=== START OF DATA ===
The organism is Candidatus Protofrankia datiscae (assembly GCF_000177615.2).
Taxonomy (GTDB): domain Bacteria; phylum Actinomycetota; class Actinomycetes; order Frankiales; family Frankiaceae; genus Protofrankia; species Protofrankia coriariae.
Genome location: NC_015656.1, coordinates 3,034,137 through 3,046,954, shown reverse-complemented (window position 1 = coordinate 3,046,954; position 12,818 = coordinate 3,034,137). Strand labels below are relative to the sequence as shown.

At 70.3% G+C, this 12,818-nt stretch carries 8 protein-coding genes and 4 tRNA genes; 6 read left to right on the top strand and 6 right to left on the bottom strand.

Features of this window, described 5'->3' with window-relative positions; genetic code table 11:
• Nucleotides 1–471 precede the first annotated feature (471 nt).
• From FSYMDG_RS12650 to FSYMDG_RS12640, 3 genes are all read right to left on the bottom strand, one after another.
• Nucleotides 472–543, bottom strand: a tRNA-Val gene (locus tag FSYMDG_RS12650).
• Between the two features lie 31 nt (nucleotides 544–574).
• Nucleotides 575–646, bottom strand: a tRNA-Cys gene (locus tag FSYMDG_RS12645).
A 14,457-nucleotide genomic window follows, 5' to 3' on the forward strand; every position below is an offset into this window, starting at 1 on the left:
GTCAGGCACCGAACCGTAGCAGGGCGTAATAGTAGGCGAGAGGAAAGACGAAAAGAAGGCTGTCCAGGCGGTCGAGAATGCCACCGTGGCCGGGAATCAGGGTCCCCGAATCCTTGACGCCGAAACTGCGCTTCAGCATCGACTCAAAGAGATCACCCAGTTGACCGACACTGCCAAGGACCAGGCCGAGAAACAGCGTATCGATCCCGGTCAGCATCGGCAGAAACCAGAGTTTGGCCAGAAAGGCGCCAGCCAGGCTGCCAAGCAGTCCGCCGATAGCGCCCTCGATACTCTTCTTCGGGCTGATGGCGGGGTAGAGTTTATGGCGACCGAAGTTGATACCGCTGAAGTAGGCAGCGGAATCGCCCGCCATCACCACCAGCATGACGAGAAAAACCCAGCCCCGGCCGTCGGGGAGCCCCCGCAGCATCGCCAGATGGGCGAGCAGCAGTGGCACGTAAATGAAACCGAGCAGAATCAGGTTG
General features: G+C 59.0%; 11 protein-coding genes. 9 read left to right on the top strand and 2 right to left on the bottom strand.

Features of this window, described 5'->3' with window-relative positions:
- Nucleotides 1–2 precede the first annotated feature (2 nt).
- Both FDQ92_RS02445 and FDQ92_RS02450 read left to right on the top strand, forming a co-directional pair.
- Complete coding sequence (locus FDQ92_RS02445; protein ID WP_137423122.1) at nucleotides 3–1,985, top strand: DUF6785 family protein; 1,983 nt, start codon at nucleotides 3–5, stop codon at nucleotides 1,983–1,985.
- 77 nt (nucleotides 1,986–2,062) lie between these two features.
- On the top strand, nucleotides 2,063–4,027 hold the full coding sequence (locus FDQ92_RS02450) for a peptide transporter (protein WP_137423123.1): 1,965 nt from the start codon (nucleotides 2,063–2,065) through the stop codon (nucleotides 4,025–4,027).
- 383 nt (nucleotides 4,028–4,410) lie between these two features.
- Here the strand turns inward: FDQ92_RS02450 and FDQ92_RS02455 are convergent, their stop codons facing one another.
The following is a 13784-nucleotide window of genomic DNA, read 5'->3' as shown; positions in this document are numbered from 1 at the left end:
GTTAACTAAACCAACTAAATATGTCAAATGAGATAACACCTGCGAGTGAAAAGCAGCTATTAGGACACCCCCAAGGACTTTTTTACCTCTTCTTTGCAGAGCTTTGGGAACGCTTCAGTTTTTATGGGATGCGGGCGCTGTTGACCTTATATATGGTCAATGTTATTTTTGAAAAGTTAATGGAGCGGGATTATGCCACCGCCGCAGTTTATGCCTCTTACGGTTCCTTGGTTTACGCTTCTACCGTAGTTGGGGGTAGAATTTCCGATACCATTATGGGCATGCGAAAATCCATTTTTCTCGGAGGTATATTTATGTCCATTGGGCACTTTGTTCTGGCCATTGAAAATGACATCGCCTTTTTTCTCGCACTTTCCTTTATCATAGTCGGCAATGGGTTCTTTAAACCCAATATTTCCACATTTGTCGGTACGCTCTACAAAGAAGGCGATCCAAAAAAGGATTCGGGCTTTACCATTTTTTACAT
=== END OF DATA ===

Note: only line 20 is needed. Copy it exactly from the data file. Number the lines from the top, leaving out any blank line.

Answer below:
- 383 nt (nucleotides 4,028–4,410) lie between these two features.